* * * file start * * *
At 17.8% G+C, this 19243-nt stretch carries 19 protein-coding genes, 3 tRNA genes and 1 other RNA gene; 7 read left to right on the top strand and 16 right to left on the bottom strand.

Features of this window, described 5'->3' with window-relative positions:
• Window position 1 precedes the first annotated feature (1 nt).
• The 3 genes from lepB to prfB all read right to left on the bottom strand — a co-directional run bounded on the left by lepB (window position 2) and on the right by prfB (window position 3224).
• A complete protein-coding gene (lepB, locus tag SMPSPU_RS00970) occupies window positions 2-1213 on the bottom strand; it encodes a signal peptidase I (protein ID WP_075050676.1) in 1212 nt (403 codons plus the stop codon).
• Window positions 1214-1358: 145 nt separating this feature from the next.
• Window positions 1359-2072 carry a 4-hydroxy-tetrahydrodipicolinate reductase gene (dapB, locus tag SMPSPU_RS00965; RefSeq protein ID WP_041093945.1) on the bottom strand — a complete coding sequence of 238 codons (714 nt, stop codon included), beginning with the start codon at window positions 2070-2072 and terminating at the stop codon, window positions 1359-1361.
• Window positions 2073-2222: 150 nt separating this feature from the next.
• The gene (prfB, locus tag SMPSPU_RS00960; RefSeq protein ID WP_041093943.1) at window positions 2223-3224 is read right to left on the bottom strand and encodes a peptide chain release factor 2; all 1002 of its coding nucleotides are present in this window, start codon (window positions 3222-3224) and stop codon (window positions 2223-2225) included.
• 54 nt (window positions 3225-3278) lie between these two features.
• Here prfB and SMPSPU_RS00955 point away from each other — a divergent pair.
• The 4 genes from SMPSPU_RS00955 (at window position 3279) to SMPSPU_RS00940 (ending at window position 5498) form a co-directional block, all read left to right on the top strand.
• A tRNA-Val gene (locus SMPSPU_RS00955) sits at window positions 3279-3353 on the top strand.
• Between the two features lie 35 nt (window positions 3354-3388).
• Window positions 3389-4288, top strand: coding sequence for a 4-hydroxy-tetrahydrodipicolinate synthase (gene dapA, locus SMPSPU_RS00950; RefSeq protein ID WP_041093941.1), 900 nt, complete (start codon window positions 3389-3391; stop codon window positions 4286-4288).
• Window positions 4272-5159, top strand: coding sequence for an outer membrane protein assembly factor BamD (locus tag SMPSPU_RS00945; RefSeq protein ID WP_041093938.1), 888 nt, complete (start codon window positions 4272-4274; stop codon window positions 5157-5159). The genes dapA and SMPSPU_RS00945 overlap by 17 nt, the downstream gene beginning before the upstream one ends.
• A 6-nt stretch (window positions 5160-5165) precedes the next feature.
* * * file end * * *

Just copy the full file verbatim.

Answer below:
At 17.8% G+C, this 19243-nt stretch carries 19 protein-coding genes, 3 tRNA genes and 1 other RNA gene; 7 read left to right on the top strand and 16 right to left on the bottom strand.

Features of this window, described 5'->3' with window-relative positions:
• Window position 1 precedes the first annotated feature (1 nt).
• The 3 genes from lepB to prfB all read right to left on the bottom strand — a co-directional run bounded on the left by lepB (window position 2) and on the right by prfB (window position 3224).
• A complete protein-coding gene (lepB, locus tag SMPSPU_RS00970) occupies window positions 2-1213 on the bottom strand; it encodes a signal peptidase I (protein ID WP_075050676.1) in 1212 nt (403 codons plus the stop codon).
• Window positions 1214-1358: 145 nt separating this feature from the next.
• Window positions 1359-2072 carry a 4-hydroxy-tetrahydrodipicolinate reductase gene (dapB, locus tag SMPSPU_RS00965; RefSeq protein ID WP_041093945.1) on the bottom strand — a complete coding sequence of 238 codons (714 nt, stop codon included), beginning with the start codon at window positions 2070-2072 and terminating at the stop codon, window positions 1359-1361.
• Window positions 2073-2222: 150 nt separating this feature from the next.
• The gene (prfB, locus tag SMPSPU_RS00960; RefSeq protein ID WP_041093943.1) at window positions 2223-3224 is read right to left on the bottom strand and encodes a peptide chain release factor 2; all 1002 of its coding nucleotides are present in this window, start codon (window positions 3222-3224) and stop codon (window positions 2223-2225) included.
• 54 nt (window positions 3225-3278) lie between these two features.
• Here prfB and SMPSPU_RS00955 point away from each other — a divergent pair.
• The 4 genes from SMPSPU_RS00955 (at window position 3279) to SMPSPU_RS00940 (ending at window position 5498) form a co-directional block, all read left to right on the top strand.
• A tRNA-Val gene (locus SMPSPU_RS00955) sits at window positions 3279-3353 on the top strand.
• Between the two features lie 35 nt (window positions 3354-3388).
• Window positions 3389-4288, top strand: coding sequence for a 4-hydroxy-tetrahydrodipicolinate synthase (gene dapA, locus SMPSPU_RS00950; RefSeq protein ID WP_041093941.1), 900 nt, complete (start codon window positions 3389-3391; stop codon window positions 4286-4288).
• Window positions 4272-5159, top strand: coding sequence for an outer membrane protein assembly factor BamD (locus tag SMPSPU_RS00945; RefSeq protein ID WP_041093938.1), 888 nt, complete (start codon window positions 4272-4274; stop codon window positions 5157-5159). The genes dapA and SMPSPU_RS00945 overlap by 17 nt, the downstream gene beginning before the upstream one ends.
• A 6-nt stretch (window positions 5160-5165) precedes the next feature.